The life of Willem van de Velde the Elder, who ranks with his son the younger Willem as one of the finest of European marine artists, is now so well known that only the brief outlines need be given here. He was born at Leiden in 1611, and with a naval captain for a father and a brother who was skipper of a merchantman he not surprisingly developed a taste for the sea at an early age. He is known to have accompanied his father on a militia transport as a young boy, and there may have been other voyages as well. He married in Leiden in 1631, and in 1633 his wife gave birth to their second son, the painter Willem van de Velde the Younger. In the mid-163Os the family settled in Amsterdam. Van de Velde’s earliest surviving drawing dates from 1638, but by then he had probably been working as an artist for some time. In 1640 several engravings of his drawings were published, among them a portrait of the Aemilia, the flagship of Maarten Harpertsz. Tromp, and a scene of the Battle of Dunkirk (1638), so he seems to have made his mark as a marine draughtsman fairly soon after moving to his new home.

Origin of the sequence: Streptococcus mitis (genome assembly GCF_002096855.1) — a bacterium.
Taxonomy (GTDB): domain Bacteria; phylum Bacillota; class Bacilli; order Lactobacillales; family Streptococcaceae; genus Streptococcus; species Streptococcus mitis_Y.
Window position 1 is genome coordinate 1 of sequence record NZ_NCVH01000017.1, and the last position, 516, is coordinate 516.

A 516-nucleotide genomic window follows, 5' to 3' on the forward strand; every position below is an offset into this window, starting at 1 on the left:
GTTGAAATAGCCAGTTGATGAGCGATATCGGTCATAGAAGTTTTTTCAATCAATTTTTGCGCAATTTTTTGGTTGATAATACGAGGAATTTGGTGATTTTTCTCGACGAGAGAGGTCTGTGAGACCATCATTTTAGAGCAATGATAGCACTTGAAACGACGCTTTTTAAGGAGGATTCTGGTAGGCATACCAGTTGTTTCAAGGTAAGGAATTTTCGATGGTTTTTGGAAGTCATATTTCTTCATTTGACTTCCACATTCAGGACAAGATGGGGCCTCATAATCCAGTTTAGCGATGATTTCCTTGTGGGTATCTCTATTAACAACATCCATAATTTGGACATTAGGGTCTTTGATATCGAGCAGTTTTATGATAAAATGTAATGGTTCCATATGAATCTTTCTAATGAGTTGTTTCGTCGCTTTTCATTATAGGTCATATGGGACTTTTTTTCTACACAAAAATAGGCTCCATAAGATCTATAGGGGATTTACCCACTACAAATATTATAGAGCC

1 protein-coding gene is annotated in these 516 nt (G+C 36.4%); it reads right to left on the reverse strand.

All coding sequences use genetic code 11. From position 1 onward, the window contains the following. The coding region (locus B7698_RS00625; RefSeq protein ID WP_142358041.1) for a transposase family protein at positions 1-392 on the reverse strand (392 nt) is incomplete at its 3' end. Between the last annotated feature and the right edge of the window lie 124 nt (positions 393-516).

The Van de Veldes, father and son, worked as a team for much of their lives, with the father’s drawings and ship portraits serving as a basis for the son’s paintings. The latter always interpreted his father’s studies very freely, and there is no known drawing which was copied literally in a painting. Although Arnold Houbraken states that the elder Van de Velde also took up the brush in later years, no convincing evidence has ever been found to support this. What he did do was work up his own studies into pen paintings, a technique that will be discussed below. Van de Velde’s drawings and pen paintings of historic maritime events are based either on eye-witness accounts or on his own first-hand experience, for he took to observing sea battles from his own galliot or from a vessel lent to him by the government. In this way he could follow the manoeuvres and individual actions as they developed, and record them in drawings made on the spot. It was clearly a risky way of working, and definitely not for the faint-hearted, but it suited his restless, adventurous spirit. His own graphic description of the Battle of Scheveningen (Ter Heide) of 1653 was that the sight of the English and Dutch fleets pounding each other was like ‘looking into a fiery furnace’ (‘of men in een gloeyenden oven sagh’)